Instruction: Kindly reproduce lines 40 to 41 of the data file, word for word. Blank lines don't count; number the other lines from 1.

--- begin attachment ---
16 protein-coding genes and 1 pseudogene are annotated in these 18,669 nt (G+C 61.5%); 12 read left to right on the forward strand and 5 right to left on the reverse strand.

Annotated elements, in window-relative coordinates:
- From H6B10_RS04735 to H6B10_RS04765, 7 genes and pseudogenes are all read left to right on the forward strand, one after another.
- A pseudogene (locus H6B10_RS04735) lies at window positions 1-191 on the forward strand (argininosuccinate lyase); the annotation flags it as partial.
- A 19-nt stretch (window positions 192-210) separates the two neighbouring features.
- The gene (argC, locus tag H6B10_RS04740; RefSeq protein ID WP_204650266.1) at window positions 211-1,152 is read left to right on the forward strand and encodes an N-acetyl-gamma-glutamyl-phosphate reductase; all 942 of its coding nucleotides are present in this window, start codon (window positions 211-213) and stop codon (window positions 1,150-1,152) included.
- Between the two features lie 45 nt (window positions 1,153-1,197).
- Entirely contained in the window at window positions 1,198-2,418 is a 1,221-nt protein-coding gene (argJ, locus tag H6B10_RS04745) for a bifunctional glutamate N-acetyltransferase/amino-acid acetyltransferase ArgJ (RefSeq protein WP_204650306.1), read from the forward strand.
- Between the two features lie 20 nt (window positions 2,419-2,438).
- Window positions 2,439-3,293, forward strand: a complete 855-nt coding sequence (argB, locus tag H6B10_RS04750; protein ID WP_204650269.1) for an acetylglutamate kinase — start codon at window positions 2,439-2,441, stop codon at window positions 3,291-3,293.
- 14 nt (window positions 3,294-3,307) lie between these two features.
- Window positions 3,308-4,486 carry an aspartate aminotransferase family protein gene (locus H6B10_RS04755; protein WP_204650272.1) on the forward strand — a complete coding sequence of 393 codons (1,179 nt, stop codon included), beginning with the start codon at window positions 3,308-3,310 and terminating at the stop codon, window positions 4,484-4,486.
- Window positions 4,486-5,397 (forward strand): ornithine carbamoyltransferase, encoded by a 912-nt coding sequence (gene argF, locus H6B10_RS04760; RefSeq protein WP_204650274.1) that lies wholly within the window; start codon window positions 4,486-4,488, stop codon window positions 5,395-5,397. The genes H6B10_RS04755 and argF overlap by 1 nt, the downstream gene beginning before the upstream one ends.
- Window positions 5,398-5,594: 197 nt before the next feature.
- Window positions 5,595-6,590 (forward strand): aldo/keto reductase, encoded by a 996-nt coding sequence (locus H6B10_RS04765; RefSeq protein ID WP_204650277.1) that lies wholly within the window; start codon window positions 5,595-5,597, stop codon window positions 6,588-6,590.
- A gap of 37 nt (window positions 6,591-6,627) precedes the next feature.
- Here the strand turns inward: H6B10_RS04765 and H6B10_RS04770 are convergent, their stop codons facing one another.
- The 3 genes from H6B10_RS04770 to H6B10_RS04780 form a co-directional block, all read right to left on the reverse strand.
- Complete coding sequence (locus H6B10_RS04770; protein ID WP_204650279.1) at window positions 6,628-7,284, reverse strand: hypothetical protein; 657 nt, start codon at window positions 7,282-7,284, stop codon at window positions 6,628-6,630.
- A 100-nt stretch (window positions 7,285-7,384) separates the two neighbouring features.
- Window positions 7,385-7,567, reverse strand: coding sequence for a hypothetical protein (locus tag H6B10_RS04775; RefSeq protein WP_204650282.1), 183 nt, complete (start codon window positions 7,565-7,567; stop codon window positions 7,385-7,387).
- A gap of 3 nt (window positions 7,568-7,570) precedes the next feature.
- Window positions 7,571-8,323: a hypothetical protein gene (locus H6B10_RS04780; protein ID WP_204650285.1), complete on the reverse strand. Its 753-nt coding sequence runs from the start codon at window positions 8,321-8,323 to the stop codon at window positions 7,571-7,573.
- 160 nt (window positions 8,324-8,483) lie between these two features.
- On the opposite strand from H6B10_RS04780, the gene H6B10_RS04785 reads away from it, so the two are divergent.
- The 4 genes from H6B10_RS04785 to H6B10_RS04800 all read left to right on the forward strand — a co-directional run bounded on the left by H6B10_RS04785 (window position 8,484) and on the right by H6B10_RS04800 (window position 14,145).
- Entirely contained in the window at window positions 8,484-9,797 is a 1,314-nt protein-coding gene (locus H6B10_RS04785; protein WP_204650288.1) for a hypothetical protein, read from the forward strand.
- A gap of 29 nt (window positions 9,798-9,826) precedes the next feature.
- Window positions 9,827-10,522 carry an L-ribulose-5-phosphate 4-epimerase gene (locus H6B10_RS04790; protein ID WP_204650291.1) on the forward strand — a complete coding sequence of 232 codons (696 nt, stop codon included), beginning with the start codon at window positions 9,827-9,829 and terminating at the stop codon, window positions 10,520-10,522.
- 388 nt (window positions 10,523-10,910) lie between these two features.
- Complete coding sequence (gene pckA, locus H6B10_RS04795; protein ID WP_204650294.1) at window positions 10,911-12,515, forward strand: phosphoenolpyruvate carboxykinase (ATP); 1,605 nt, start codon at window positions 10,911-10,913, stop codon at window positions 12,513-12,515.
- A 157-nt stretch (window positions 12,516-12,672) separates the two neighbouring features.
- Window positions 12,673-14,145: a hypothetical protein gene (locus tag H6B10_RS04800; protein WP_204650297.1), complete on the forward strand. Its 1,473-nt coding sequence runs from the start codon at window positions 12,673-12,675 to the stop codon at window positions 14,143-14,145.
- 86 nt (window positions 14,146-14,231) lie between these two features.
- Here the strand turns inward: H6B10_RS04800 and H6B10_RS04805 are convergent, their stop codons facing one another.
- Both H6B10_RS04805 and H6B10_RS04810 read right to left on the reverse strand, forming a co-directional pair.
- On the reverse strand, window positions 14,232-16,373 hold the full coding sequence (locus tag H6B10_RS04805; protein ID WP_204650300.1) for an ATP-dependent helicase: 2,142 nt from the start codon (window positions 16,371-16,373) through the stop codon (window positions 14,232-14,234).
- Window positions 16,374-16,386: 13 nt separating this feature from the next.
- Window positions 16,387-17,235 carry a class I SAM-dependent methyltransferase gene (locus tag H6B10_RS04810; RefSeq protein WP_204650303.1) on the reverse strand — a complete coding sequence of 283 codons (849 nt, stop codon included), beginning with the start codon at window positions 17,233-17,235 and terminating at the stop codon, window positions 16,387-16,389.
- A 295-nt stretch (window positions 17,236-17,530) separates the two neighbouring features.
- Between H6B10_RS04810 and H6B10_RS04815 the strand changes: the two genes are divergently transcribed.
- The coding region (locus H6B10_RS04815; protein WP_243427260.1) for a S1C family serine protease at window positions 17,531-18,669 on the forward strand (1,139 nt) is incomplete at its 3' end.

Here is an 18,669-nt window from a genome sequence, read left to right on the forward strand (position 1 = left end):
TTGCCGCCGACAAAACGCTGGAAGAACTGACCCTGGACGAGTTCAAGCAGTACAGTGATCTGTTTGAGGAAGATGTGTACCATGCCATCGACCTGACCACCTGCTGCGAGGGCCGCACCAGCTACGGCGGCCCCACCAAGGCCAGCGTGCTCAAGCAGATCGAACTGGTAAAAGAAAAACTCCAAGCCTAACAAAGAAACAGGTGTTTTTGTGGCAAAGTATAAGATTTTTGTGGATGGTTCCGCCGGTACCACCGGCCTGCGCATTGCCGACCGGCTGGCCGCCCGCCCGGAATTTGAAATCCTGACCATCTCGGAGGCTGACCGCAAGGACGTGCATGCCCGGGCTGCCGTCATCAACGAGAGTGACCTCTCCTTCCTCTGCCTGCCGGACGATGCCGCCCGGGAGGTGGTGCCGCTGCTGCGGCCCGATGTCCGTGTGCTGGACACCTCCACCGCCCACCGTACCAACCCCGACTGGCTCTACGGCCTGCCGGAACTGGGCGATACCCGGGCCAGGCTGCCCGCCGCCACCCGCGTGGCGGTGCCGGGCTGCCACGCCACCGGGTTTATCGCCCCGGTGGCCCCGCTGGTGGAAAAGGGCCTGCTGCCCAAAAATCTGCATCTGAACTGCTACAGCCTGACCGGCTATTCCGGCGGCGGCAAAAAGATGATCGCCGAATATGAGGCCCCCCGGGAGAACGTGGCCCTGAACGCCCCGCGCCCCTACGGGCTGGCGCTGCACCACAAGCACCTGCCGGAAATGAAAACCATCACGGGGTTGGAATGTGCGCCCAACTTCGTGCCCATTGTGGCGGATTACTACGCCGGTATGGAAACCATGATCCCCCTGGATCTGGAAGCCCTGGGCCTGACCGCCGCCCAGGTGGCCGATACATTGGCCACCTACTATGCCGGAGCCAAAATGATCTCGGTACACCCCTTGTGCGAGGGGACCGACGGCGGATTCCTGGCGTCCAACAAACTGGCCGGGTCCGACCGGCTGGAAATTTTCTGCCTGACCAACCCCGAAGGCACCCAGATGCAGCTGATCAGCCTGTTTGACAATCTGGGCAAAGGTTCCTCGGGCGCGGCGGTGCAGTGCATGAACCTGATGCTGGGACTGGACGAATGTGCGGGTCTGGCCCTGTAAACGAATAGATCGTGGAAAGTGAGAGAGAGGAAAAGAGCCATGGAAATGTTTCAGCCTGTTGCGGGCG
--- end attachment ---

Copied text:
- A 295-nt stretch (window positions 17,236-17,530) separates the two neighbouring features.
- Between H6B10_RS04810 and H6B10_RS04815 the strand changes: the two genes are divergently transcribed.